When Camden Burton dreamed of being a teacher, he never imagined he would find success before entering his own classroom.
The 22-year-old was recently named a Teaching Fellow by The Knowles Science Teaching Foundation, which recognizes beginning high school teachers of biology, physical science and mathematics. The organization invests $175,000 over five years to each fellow, which can be spent on attending teaching workshops and purchasing classroom materials.
The award works to combat the statistic that 50 percent of educators leave the profession within the first five years of teaching.
“I understand why 50 percent of teachers leave — the career is very demanding and challenging,” said Burton, who graduated from the University of Kansas in May. “My goal is to not just keep my head above water, but do some amazing things with the knowledge I have.”
The Overland Park native still can’t believe his luck. He believes the award will be immensely helpful to him when he starts his first gig — teaching freshman biology at Olathe Northwest in August.
“This honor has given me confidence to have a voice among veteran teachers,” he said. “I feel like I have something to share right away.”
He’s also pleased the fellowship will help pay for special lab equipment a school district normally couldn’t budget.
Burton has several other honors on his resume as well.
He was named the KU Teacher of Promise in February and received the prestigious AFCEA scholarship two years in a row, which will provide him with $1,000 to spend on his classroom for his first two years of teaching.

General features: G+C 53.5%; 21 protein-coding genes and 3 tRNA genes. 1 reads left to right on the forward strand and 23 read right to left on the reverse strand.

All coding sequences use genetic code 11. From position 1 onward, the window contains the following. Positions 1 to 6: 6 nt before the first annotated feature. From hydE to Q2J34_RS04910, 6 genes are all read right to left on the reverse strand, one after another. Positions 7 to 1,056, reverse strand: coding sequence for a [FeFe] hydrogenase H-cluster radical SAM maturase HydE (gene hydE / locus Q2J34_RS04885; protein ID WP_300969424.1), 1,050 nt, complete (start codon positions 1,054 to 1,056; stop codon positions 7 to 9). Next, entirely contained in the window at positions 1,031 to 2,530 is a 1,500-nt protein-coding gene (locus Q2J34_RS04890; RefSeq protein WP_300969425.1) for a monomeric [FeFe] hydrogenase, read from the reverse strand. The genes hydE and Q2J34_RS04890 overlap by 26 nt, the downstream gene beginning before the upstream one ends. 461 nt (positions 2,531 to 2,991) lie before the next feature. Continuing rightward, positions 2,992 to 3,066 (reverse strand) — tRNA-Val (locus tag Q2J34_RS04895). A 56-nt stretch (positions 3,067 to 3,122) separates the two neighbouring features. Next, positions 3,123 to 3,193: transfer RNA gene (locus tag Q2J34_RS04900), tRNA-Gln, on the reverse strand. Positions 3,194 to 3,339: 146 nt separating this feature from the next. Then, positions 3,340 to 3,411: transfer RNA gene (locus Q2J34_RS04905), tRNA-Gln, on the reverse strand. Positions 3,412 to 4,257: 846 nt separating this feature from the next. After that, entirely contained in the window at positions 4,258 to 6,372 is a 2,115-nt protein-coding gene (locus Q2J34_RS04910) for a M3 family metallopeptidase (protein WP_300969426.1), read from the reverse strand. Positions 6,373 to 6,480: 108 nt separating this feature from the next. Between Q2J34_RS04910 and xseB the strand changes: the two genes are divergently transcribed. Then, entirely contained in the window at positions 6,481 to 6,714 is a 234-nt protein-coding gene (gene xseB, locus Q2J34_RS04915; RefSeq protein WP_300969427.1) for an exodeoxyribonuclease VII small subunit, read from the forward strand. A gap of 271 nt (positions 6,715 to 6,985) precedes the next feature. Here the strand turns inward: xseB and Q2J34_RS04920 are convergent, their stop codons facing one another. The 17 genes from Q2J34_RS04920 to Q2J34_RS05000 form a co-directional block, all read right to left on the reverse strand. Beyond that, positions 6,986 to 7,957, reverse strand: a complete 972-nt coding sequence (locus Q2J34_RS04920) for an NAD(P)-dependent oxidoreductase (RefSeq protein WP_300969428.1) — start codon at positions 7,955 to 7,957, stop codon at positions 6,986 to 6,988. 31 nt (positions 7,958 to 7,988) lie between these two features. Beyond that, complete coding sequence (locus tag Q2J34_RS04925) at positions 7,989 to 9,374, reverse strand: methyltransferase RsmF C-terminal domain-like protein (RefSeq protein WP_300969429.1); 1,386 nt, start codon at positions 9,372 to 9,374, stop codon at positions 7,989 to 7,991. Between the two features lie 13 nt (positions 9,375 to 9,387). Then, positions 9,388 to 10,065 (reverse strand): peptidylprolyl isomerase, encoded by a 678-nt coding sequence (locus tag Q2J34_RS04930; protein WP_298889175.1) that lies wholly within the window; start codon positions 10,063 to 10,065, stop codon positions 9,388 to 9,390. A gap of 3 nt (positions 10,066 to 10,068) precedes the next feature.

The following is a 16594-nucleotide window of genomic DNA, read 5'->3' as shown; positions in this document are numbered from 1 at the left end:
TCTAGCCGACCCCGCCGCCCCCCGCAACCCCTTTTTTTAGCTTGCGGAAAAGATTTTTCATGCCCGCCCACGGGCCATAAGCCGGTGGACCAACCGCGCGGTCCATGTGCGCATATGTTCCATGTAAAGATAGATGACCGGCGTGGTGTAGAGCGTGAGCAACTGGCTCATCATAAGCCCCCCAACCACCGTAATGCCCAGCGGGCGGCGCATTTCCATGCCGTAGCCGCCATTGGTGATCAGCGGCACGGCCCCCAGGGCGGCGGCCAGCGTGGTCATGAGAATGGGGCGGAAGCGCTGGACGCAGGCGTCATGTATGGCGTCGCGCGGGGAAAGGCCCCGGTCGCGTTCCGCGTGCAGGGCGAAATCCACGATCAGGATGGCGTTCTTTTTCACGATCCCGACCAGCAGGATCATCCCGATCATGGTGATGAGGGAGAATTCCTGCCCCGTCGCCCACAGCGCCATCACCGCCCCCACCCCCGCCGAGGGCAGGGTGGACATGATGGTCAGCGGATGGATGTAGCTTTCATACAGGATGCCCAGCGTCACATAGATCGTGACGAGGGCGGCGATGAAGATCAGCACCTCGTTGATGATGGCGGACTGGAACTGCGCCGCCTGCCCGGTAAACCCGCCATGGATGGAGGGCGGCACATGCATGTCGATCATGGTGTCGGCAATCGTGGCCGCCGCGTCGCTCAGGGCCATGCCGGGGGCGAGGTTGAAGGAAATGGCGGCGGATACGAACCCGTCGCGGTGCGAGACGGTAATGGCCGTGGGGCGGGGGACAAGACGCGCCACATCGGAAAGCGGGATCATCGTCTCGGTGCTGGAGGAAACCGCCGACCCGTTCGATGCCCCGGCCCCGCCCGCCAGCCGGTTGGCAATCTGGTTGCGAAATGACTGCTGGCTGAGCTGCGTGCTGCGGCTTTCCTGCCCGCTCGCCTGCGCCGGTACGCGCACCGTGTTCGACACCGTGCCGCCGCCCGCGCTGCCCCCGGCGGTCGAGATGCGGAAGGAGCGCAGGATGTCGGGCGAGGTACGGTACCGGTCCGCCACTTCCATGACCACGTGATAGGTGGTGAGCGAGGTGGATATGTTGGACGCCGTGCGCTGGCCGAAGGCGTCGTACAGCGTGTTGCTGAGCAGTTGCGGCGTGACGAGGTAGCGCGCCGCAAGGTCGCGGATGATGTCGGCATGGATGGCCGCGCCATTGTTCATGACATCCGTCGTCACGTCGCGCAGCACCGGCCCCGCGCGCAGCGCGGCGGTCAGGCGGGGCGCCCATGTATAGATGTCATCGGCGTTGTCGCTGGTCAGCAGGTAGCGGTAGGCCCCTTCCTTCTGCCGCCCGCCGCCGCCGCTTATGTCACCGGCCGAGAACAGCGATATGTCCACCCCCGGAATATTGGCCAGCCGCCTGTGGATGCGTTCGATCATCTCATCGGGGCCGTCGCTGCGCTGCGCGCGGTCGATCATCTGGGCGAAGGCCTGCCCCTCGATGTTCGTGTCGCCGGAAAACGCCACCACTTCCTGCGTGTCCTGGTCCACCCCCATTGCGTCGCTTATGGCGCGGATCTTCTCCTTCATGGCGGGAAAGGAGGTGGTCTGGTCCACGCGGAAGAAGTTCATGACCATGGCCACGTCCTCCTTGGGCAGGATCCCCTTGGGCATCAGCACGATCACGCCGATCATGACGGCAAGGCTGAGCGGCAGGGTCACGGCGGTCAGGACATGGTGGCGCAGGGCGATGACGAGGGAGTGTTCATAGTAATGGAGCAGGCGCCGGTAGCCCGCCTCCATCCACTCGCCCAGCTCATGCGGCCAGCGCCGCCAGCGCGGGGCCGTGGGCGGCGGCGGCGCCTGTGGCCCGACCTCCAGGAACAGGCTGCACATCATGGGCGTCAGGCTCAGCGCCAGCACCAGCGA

His success doesn’t surprise his instructors in the UKAN Teach program, which prepares college students for becoming math and science teachers.
“Camden has distinguished himself with his passion for sharing biology learning with others – students, teachers, anyone who is fascinated by living things,” said Carol Williamson, a master teacher with the KU program. “He creates opportunities to network with other teachers. He has taken the reins of his own professional development and I predict that he will never stop learning and sharing biology. “
Despite being honored so highly in a profession he hasn’t even tackled yet, Burton admitted he is a bit nervous about his first day as a teacher.
“I’m looking forward to finally running my own classroom,” he said. “Having 120 kids to watch and teach is both scary and exciting. I’ll never be more prepared than I am now, so I just need to jump in.”
His goal is to become a guide, rather than an all-knowing lecturer.
“I don’t want to just give my students all the information and answer all their questions,” Burton said. “That’s not how you learn and that’s not how it works in the real world. I want to help them discover the answers themselves.”
And while he hopes to encourage kids to be excited about science, he acknowledges that he’s not out to create 120 future biologists.
“I want my students to realize that science is fun, because it’s about discovering something that nobody else has known before,” he said. “I want them to investigate and get their hands dirty. I want them to learn skills they will use the rest of their lives.”